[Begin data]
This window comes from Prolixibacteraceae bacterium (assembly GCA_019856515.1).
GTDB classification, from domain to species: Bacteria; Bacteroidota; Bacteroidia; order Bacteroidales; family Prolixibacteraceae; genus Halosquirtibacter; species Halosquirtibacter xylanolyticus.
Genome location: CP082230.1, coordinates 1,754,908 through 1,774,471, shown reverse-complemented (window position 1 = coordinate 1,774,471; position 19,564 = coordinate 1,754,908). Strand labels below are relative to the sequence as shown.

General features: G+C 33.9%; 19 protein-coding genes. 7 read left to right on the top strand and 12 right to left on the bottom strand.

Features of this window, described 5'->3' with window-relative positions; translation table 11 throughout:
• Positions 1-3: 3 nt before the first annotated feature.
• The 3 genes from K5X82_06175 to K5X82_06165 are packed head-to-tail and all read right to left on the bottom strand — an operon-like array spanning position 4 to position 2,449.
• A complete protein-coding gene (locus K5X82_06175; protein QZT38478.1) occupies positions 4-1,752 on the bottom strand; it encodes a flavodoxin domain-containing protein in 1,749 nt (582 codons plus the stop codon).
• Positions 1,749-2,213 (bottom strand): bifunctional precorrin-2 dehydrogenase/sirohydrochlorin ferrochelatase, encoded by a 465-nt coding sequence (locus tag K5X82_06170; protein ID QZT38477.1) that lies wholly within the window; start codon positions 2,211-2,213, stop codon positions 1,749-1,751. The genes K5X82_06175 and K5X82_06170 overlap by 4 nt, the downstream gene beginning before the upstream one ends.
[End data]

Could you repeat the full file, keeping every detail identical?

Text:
This window comes from Prolixibacteraceae bacterium (assembly GCA_019856515.1).
GTDB classification, from domain to species: Bacteria; Bacteroidota; Bacteroidia; order Bacteroidales; family Prolixibacteraceae; genus Halosquirtibacter; species Halosquirtibacter xylanolyticus.
Genome location: CP082230.1, coordinates 1,754,908 through 1,774,471, shown reverse-complemented (window position 1 = coordinate 1,774,471; position 19,564 = coordinate 1,754,908). Strand labels below are relative to the sequence as shown.

General features: G+C 33.9%; 19 protein-coding genes. 7 read left to right on the top strand and 12 right to left on the bottom strand.

Features of this window, described 5'->3' with window-relative positions; translation table 11 throughout:
• Positions 1-3: 3 nt before the first annotated feature.
• The 3 genes from K5X82_06175 to K5X82_06165 are packed head-to-tail and all read right to left on the bottom strand — an operon-like array spanning position 4 to position 2,449.
• A complete protein-coding gene (locus K5X82_06175; protein QZT38478.1) occupies positions 4-1,752 on the bottom strand; it encodes a flavodoxin domain-containing protein in 1,749 nt (582 codons plus the stop codon).
• Positions 1,749-2,213 (bottom strand): bifunctional precorrin-2 dehydrogenase/sirohydrochlorin ferrochelatase, encoded by a 465-nt coding sequence (locus tag K5X82_06170; protein ID QZT38477.1) that lies wholly within the window; start codon positions 2,211-2,213, stop codon positions 1,749-1,751. The genes K5X82_06175 and K5X82_06170 overlap by 4 nt, the downstream gene beginning before the upstream one ends.